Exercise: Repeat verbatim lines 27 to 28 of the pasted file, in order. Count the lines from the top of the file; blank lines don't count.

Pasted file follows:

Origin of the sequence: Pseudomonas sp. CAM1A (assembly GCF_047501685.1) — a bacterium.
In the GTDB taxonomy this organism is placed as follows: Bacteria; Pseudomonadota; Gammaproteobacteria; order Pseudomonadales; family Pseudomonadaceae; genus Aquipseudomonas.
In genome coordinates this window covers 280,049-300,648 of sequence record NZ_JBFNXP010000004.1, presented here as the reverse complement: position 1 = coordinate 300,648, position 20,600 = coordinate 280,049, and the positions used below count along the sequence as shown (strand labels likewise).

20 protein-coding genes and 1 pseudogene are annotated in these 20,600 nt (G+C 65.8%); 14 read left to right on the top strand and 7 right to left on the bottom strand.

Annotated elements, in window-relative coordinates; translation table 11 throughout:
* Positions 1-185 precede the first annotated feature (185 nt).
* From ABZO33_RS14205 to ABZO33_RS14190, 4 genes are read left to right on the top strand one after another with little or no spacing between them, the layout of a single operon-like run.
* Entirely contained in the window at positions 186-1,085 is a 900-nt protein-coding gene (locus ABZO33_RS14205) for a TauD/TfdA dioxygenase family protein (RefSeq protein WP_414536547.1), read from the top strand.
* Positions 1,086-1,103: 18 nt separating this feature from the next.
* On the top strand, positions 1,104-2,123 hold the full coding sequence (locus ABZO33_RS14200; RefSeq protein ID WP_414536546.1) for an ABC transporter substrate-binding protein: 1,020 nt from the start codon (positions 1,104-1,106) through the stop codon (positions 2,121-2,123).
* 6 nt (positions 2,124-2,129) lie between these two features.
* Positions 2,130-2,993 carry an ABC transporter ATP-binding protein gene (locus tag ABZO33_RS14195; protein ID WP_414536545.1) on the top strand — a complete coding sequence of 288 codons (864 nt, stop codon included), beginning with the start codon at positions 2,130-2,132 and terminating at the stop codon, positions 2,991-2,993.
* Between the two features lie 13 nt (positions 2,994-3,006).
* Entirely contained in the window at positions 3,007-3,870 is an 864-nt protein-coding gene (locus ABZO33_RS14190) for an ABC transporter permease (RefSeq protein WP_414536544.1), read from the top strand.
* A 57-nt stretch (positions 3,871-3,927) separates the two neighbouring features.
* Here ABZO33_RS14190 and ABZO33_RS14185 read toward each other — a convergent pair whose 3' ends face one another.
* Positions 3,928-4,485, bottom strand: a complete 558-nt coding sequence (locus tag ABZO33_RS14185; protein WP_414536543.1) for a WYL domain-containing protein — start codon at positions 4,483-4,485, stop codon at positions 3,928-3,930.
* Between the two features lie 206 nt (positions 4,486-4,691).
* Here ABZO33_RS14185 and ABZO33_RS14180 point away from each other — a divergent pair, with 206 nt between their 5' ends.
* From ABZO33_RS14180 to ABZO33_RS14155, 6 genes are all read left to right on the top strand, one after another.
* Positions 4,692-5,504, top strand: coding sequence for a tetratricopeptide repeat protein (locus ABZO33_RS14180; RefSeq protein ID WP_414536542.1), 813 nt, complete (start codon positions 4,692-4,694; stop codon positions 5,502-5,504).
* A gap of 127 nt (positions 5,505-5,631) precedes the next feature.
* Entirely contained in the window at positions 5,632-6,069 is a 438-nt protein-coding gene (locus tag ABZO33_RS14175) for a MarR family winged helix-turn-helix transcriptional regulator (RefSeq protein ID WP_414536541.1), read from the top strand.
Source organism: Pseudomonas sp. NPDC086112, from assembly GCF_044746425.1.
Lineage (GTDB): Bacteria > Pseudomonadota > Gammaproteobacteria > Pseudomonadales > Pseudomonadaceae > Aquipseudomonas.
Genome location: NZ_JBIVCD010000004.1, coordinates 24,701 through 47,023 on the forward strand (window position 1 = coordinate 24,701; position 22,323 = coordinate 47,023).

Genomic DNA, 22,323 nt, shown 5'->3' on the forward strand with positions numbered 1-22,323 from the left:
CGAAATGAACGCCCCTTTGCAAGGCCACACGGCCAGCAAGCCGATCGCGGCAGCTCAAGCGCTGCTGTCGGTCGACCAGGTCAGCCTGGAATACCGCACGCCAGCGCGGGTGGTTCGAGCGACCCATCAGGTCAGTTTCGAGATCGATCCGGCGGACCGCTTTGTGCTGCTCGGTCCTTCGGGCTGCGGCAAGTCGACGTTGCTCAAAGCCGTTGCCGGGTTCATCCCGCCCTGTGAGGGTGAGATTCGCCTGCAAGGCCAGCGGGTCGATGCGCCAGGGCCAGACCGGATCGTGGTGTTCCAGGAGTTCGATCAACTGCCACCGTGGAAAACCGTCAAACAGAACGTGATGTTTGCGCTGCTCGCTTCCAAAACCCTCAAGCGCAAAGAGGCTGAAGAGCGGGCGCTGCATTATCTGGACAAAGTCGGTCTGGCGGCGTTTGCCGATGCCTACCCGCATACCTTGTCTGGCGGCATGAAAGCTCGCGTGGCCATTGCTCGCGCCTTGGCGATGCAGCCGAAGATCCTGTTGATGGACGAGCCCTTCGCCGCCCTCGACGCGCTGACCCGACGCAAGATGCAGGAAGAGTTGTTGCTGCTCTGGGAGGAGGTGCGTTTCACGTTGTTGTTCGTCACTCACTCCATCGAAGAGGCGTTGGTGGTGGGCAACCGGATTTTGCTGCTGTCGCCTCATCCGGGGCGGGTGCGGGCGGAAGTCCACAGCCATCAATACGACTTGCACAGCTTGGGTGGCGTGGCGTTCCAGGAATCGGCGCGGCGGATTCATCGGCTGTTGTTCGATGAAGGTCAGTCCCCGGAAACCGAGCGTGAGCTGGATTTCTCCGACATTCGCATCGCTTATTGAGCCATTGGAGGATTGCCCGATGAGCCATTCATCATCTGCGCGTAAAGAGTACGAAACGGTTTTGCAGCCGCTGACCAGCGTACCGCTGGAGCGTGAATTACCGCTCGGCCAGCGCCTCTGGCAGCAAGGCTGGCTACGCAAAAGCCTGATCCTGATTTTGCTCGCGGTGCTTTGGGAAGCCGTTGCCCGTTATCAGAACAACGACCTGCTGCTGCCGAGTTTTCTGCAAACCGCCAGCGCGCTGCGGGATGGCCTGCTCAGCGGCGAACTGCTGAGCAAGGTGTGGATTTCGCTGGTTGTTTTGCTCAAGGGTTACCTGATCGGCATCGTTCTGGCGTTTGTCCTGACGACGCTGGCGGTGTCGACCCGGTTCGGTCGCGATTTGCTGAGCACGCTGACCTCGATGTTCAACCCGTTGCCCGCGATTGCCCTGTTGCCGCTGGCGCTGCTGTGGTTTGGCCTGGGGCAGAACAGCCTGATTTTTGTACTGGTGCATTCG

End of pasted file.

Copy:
Genomic DNA, 22,323 nt, shown 5'->3' on the forward strand with positions numbered 1-22,323 from the left:
CGAAATGAACGCCCCTTTGCAAGGCCACACGGCCAGCAAGCCGATCGCGGCAGCTCAAGCGCTGCTGTCGGTCGACCAGGTCAGCCTGGAATACCGCACGCCAGCGCGGGTGGTTCGAGCGACCCATCAGGTCAGTTTCGAGATCGATCCGGCGGACCGCTTTGTGCTGCTCGGTCCTTCGGGCTGCGGCAAGTCGACGTTGCTCAAAGCCGTTGCCGGGTTCATCCCGCCCTGTGAGGGTGAGATTCGCCTGCAAGGCCAGCGGGTCGATGCGCCAGGGCCAGACCGGATCGTGGTGTTCCAGGAGTTCGATCAACTGCCACCGTGGAAAACCGTCAAACAGAACGTGATGTTTGCGCTGCTCGCTTCCAAAACCCTCAAGCGCAAAGAGGCTGAAGAGCGGGCGCTGCATTATCTGGACAAAGTCGGTCTGGCGGCGTTTGCCGATGCCTACCCGCATACCTTGTCTGGCGGCATGAAAGCTCGCGTGGCCATTGCTCGCGCCTTGGCGATGCAGCCGAAGATCCTGTTGATGGACGAGCCCTTCGCCGCCCTCGACGCGCTGACCCGACGCAAGATGCAGGAAGAGTTGTTGCTGCTCTGGGAGGAGGTGCGTTTCACGTTGTTGTTCGTCACTCACTCCATCGAAGAGGCGTTGGTGGTGGGCAACCGGATTTTGCTGCTGTCGCCTCATCCGGGGCGGGTGCGGGCGGAAGTCCACAGCCATCAATACGACTTGCACAGCTTGGGTGGCGTGGCGTTCCAGGAATCGGCGCGGCGGATTCATCGGCTGTTGTTCGATGAAGGTCAGTCCCCGGAAACCGAGCGTGAGCTGGATTTCTCCGACATTCGCATCGCTTATTGAGCCATTGGAGGATTGCCCGATGAGCCATTCATCATCTGCGCGTAAAGAGTACGAAACGGTTTTGCAGCCGCTGACCAGCGTACCGCTGGAGCGTGAATTACCGCTCGGCCAGCGCCTCTGGCAGCAAGGCTGGCTACGCAAAAGCCTGATCCTGATTTTGCTCGCGGTGCTTTGGGAAGCCGTTGCCCGTTATCAGAACAACGACCTGCTGCTGCCGAGTTTTCTGCAAACCGCCAGCGCGCTGCGGGATGGCCTGCTCAGCGGCGAACTGCTGAGCAAGGTGTGGATTTCGCTGGTTGTTTTGCTCAAGGGTTACCTGATCGGCATCGTTCTGGCGTTTGTCCTGACGACGCTGGCGGTGTCGACCCGGTTCGGTCGCGATTTGCTGAGCACGCTGACCTCGATGTTCAACCCGTTGCCCGCGATTGCCCTGTTGCCGCTGGCGCTGCTGTGGTTTGGCCTGGGGCAGAACAGCCTGATTTTTGTACTGGTGCATTCG